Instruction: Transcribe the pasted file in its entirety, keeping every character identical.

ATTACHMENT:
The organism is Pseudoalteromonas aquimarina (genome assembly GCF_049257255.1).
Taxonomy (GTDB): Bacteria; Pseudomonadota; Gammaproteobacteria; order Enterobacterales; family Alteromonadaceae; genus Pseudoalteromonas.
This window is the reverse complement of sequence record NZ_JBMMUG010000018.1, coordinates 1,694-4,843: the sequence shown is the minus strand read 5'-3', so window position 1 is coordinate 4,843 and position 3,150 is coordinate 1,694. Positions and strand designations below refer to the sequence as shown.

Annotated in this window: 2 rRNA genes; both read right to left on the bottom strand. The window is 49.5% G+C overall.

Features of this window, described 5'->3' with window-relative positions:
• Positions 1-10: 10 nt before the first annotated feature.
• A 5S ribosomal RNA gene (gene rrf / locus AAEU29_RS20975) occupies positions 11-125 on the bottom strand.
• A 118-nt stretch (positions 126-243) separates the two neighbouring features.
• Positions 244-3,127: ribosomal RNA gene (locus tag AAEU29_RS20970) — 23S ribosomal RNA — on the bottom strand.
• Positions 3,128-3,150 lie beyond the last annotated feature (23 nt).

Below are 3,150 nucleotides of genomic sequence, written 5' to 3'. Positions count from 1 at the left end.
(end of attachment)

The organism is Pseudoalteromonas aquimarina (genome assembly GCF_049257255.1).
Taxonomy (GTDB): Bacteria; Pseudomonadota; Gammaproteobacteria; order Enterobacterales; family Alteromonadaceae; genus Pseudoalteromonas.
This window is the reverse complement of sequence record NZ_JBMMUG010000018.1, coordinates 1,694-4,843: the sequence shown is the minus strand read 5'-3', so window position 1 is coordinate 4,843 and position 3,150 is coordinate 1,694. Positions and strand designations below refer to the sequence as shown.

Annotated in this window: 2 rRNA genes; both read right to left on the bottom strand. The window is 49.5% G+C overall.

Features of this window, described 5'->3' with window-relative positions:
• Positions 1-10: 10 nt before the first annotated feature.
• A 5S ribosomal RNA gene (gene rrf / locus AAEU29_RS20975) occupies positions 11-125 on the bottom strand.
• A 118-nt stretch (positions 126-243) separates the two neighbouring features.
• Positions 244-3,127: ribosomal RNA gene (locus tag AAEU29_RS20970) — 23S ribosomal RNA — on the bottom strand.
• Positions 3,128-3,150 lie beyond the last annotated feature (23 nt).

Below are 3,150 nucleotides of genomic sequence, written 5' to 3'. Positions count from 1 at the left end.